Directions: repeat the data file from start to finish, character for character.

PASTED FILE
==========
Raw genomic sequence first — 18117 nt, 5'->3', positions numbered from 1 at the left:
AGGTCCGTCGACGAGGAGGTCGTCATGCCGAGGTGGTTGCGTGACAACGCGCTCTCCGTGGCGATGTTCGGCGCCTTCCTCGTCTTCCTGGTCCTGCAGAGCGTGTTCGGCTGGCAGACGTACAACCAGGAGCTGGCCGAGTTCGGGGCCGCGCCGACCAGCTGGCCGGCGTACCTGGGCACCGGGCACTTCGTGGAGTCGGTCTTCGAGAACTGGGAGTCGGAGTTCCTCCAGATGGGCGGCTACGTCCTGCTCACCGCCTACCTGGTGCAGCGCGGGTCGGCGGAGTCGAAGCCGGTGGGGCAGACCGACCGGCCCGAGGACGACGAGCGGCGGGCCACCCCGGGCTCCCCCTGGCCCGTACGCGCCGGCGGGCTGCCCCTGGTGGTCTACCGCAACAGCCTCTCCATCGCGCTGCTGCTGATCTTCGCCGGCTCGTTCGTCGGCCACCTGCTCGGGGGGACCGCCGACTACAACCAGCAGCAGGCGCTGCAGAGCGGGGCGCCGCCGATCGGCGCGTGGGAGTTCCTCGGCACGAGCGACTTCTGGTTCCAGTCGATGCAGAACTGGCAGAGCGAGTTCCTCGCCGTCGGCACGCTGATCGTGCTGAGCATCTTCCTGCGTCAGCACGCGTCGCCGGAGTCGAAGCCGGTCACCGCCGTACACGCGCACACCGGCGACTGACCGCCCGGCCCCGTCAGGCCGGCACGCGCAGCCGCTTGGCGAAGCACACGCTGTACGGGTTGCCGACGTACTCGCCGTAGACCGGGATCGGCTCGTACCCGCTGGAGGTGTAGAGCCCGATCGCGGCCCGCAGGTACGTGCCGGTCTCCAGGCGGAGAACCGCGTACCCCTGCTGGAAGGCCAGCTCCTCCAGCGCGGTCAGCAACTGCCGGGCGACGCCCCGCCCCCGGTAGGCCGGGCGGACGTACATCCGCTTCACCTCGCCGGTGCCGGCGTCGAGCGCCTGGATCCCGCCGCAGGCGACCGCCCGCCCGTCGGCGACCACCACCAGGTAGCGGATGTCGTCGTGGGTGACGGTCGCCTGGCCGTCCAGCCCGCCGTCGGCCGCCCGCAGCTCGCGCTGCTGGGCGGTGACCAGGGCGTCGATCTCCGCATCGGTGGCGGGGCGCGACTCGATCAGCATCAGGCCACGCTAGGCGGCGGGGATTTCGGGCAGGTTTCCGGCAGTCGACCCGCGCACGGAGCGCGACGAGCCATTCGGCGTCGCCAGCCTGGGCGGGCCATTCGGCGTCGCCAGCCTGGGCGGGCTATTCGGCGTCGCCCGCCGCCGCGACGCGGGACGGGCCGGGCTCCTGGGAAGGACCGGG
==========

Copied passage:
Raw genomic sequence first — 18117 nt, 5'->3', positions numbered from 1 at the left:
AGGTCCGTCGACGAGGAGGTCGTCATGCCGAGGTGGTTGCGTGACAACGCGCTCTCCGTGGCGATGTTCGGCGCCTTCCTCGTCTTCCTGGTCCTGCAGAGCGTGTTCGGCTGGCAGACGTACAACCAGGAGCTGGCCGAGTTCGGGGCCGCGCCGACCAGCTGGCCGGCGTACCTGGGCACCGGGCACTTCGTGGAGTCGGTCTTCGAGAACTGGGAGTCGGAGTTCCTCCAGATGGGCGGCTACGTCCTGCTCACCGCCTACCTGGTGCAGCGCGGGTCGGCGGAGTCGAAGCCGGTGGGGCAGACCGACCGGCCCGAGGACGACGAGCGGCGGGCCACCCCGGGCTCCCCCTGGCCCGTACGCGCCGGCGGGCTGCCCCTGGTGGTCTACCGCAACAGCCTCTCCATCGCGCTGCTGCTGATCTTCGCCGGCTCGTTCGTCGGCCACCTGCTCGGGGGGACCGCCGACTACAACCAGCAGCAGGCGCTGCAGAGCGGGGCGCCGCCGATCGGCGCGTGGGAGTTCCTCGGCACGAGCGACTTCTGGTTCCAGTCGATGCAGAACTGGCAGAGCGAGTTCCTCGCCGTCGGCACGCTGATCGTGCTGAGCATCTTCCTGCGTCAGCACGCGTCGCCGGAGTCGAAGCCGGTCACCGCCGTACACGCGCACACCGGCGACTGACCGCCCGGCCCCGTCAGGCCGGCACGCGCAGCCGCTTGGCGAAGCACACGCTGTACGGGTTGCCGACGTACTCGCCGTAGACCGGGATCGGCTCGTACCCGCTGGAGGTGTAGAGCCCGATCGCGGCCCGCAGGTACGTGCCGGTCTCCAGGCGGAGAACCGCGTACCCCTGCTGGAAGGCCAGCTCCTCCAGCGCGGTCAGCAACTGCCGGGCGACGCCCCGCCCCCGGTAGGCCGGGCGGACGTACATCCGCTTCACCTCGCCGGTGCCGGCGTCGAGCGCCTGGATCCCGCCGCAGGCGACCGCCCGCCCGTCGGCGACCACCACCAGGTAGCGGATGTCGTCGTGGGTGACGGTCGCCTGGCCGTCCAGCCCGCCGTCGGCCGCCCGCAGCTCGCGCTGCTGGGCGGTGACCAGGGCGTCGATCTCCGCATCGGTGGCGGGGCGCGACTCGATCAGCATCAGGCCACGCTAGGCGGCGGGGATTTCGGGCAGGTTTCCGGCAGTCGACCCGCGCACGGAGCGCGACGAGCCATTCGGCGTCGCCAGCCTGGGCGGGCCATTCGGCGTCGCCAGCCTGGGCGGGCTATTCGGCGTCGCCCGCCGCCGCGACGCGGGACGGGCCGGGCTCCTGGGAAGGACCGGG